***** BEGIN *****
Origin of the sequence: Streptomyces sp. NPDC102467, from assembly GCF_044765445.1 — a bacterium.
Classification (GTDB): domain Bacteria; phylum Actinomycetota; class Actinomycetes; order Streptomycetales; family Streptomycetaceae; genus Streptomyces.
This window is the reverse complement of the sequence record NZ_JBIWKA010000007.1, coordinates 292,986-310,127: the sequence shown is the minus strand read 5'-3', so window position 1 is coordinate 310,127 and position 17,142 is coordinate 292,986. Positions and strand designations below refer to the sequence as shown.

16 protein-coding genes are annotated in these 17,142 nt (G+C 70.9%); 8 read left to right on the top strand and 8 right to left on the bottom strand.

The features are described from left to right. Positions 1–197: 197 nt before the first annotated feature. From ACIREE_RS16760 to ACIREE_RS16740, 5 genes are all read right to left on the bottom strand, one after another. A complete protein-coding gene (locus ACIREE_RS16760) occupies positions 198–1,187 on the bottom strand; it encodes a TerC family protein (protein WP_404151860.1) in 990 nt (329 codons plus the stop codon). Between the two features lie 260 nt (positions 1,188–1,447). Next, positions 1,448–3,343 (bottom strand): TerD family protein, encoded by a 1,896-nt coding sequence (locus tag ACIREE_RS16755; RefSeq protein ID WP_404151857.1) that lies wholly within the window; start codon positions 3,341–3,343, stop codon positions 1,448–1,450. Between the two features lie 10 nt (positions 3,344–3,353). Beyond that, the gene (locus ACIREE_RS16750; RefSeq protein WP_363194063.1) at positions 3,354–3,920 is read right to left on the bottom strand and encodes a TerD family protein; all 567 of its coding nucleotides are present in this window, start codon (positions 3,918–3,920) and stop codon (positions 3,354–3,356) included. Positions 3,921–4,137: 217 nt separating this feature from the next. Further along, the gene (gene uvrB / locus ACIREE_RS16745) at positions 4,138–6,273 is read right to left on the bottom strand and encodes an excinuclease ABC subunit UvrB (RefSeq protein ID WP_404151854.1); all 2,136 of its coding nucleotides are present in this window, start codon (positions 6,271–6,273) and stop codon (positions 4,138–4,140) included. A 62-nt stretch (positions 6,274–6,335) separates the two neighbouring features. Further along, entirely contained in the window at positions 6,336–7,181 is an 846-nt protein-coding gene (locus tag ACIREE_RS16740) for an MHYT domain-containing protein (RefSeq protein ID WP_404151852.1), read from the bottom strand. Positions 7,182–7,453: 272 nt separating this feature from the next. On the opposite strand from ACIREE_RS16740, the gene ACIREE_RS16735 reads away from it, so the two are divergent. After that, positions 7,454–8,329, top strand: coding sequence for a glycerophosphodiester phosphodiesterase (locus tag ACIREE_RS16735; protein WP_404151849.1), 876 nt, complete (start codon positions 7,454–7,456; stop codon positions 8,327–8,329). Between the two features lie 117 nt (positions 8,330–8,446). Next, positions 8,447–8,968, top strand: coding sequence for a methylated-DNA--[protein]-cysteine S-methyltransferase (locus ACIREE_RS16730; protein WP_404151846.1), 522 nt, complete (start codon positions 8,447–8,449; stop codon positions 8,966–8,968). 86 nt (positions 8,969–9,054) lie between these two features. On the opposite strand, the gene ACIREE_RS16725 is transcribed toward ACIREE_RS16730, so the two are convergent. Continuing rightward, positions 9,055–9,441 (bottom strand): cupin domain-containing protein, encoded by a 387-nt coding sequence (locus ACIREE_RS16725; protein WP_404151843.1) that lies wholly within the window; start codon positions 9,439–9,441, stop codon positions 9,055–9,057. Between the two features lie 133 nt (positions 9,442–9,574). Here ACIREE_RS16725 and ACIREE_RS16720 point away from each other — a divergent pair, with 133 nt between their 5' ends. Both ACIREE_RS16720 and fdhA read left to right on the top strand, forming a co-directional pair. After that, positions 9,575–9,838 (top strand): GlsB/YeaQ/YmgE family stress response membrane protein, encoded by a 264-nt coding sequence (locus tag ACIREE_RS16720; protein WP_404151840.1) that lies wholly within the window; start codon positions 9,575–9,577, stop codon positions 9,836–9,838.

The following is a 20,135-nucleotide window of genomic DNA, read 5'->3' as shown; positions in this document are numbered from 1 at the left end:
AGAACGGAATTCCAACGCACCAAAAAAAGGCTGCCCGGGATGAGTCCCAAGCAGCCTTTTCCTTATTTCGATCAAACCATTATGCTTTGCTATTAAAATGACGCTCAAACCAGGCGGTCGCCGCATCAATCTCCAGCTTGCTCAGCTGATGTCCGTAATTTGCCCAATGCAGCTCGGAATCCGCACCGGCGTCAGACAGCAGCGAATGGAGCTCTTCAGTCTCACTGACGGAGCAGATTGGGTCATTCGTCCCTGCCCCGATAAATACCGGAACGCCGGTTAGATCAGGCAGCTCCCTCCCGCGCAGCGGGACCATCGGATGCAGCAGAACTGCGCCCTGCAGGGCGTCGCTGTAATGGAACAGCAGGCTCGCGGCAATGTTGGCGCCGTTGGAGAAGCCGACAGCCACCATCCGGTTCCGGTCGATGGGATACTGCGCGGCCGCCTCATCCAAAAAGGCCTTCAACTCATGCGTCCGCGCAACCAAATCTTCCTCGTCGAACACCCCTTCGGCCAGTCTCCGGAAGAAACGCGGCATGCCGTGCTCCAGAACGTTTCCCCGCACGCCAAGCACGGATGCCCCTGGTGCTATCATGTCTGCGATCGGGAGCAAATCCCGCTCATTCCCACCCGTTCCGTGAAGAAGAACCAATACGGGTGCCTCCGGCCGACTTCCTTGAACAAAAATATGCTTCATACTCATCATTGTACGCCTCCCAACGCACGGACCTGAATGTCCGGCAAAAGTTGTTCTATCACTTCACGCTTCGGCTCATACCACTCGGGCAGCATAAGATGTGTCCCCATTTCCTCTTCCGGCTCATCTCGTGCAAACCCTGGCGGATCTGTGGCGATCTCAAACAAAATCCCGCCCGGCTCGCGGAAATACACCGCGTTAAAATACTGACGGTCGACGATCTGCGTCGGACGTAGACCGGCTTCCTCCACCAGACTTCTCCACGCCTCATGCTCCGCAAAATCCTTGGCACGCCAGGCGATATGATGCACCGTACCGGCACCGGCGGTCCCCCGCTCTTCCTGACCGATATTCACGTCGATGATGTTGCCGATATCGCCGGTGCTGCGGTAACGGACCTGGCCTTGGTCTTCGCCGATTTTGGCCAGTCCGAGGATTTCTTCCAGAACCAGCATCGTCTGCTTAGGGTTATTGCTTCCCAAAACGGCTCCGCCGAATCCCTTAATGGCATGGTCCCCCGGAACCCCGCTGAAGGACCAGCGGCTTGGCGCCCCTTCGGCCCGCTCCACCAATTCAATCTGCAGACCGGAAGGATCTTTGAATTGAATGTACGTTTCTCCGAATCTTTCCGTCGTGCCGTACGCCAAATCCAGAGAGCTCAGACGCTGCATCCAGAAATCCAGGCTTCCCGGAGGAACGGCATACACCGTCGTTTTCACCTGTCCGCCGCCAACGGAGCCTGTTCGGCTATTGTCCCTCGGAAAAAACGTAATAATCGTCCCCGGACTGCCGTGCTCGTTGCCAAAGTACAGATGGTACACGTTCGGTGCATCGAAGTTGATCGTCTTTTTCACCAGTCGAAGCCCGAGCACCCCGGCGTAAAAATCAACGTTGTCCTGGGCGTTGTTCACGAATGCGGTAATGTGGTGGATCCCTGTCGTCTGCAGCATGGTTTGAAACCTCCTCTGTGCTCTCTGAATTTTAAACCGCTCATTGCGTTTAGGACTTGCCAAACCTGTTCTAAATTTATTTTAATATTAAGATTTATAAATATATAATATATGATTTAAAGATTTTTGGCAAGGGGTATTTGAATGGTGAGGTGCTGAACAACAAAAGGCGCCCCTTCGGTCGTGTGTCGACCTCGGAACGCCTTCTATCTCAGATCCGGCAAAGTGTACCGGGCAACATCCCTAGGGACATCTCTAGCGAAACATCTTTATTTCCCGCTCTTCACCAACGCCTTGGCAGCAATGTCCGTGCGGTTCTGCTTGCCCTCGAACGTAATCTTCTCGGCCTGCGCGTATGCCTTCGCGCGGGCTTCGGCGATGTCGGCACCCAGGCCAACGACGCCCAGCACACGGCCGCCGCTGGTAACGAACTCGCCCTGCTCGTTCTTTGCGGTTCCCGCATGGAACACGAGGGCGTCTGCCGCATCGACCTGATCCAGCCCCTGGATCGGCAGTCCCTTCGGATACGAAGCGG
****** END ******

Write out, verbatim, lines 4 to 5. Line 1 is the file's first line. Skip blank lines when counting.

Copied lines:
16 protein-coding genes are annotated in these 17,142 nt (G+C 70.9%); 8 read left to right on the top strand and 8 right to left on the bottom strand.

The features are described from left to right. Positions 1–197: 197 nt before the first annotated feature. From ACIREE_RS16760 to ACIREE_RS16740, 5 genes are all read right to left on the bottom strand, one after another. A complete protein-coding gene (locus ACIREE_RS16760) occupies positions 198–1,187 on the bottom strand; it encodes a TerC family protein (protein WP_404151860.1) in 990 nt (329 codons plus the stop codon). Between the two features lie 260 nt (positions 1,188–1,447). Next, positions 1,448–3,343 (bottom strand): TerD family protein, encoded by a 1,896-nt coding sequence (locus tag ACIREE_RS16755; RefSeq protein ID WP_404151857.1) that lies wholly within the window; start codon positions 3,341–3,343, stop codon positions 1,448–1,450. Between the two features lie 10 nt (positions 3,344–3,353). Beyond that, the gene (locus ACIREE_RS16750; RefSeq protein WP_363194063.1) at positions 3,354–3,920 is read right to left on the bottom strand and encodes a TerD family protein; all 567 of its coding nucleotides are present in this window, start codon (positions 3,918–3,920) and stop codon (positions 3,354–3,356) included. Positions 3,921–4,137: 217 nt separating this feature from the next. Further along, the gene (gene uvrB / locus ACIREE_RS16745) at positions 4,138–6,273 is read right to left on the bottom strand and encodes an excinuclease ABC subunit UvrB (RefSeq protein ID WP_404151854.1); all 2,136 of its coding nucleotides are present in this window, start codon (positions 6,271–6,273) and stop codon (positions 4,138–4,140) included. A 62-nt stretch (positions 6,274–6,335) separates the two neighbouring features. Further along, entirely contained in the window at positions 6,336–7,181 is an 846-nt protein-coding gene (locus tag ACIREE_RS16740) for an MHYT domain-containing protein (RefSeq protein ID WP_404151852.1), read from the bottom strand. Positions 7,182–7,453: 272 nt separating this feature from the next. On the opposite strand from ACIREE_RS16740, the gene ACIREE_RS16735 reads away from it, so the two are divergent. After that, positions 7,454–8,329, top strand: coding sequence for a glycerophosphodiester phosphodiesterase (locus tag ACIREE_RS16735; protein WP_404151849.1), 876 nt, complete (start codon positions 7,454–7,456; stop codon positions 8,327–8,329). Between the two features lie 117 nt (positions 8,330–8,446). Next, positions 8,447–8,968, top strand: coding sequence for a methylated-DNA--[protein]-cysteine S-methyltransferase (locus ACIREE_RS16730; protein WP_404151846.1), 522 nt, complete (start codon positions 8,447–8,449; stop codon positions 8,966–8,968). 86 nt (positions 8,969–9,054) lie between these two features. On the opposite strand, the gene ACIREE_RS16725 is transcribed toward ACIREE_RS16730, so the two are convergent. Continuing rightward, positions 9,055–9,441 (bottom strand): cupin domain-containing protein, encoded by a 387-nt coding sequence (locus ACIREE_RS16725; protein WP_404151843.1) that lies wholly within the window; start codon positions 9,439–9,441, stop codon positions 9,055–9,057. Between the two features lie 133 nt (positions 9,442–9,574). Here ACIREE_RS16725 and ACIREE_RS16720 point away from each other — a divergent pair, with 133 nt between their 5' ends. Both ACIREE_RS16720 and fdhA read left to right on the top strand, forming a co-directional pair. After that, positions 9,575–9,838 (top strand): GlsB/YeaQ/YmgE family stress response membrane protein, encoded by a 264-nt coding sequence (locus tag ACIREE_RS16720; protein WP_404151840.1) that lies wholly within the window; start codon positions 9,575–9,577, stop codon positions 9,836–9,838.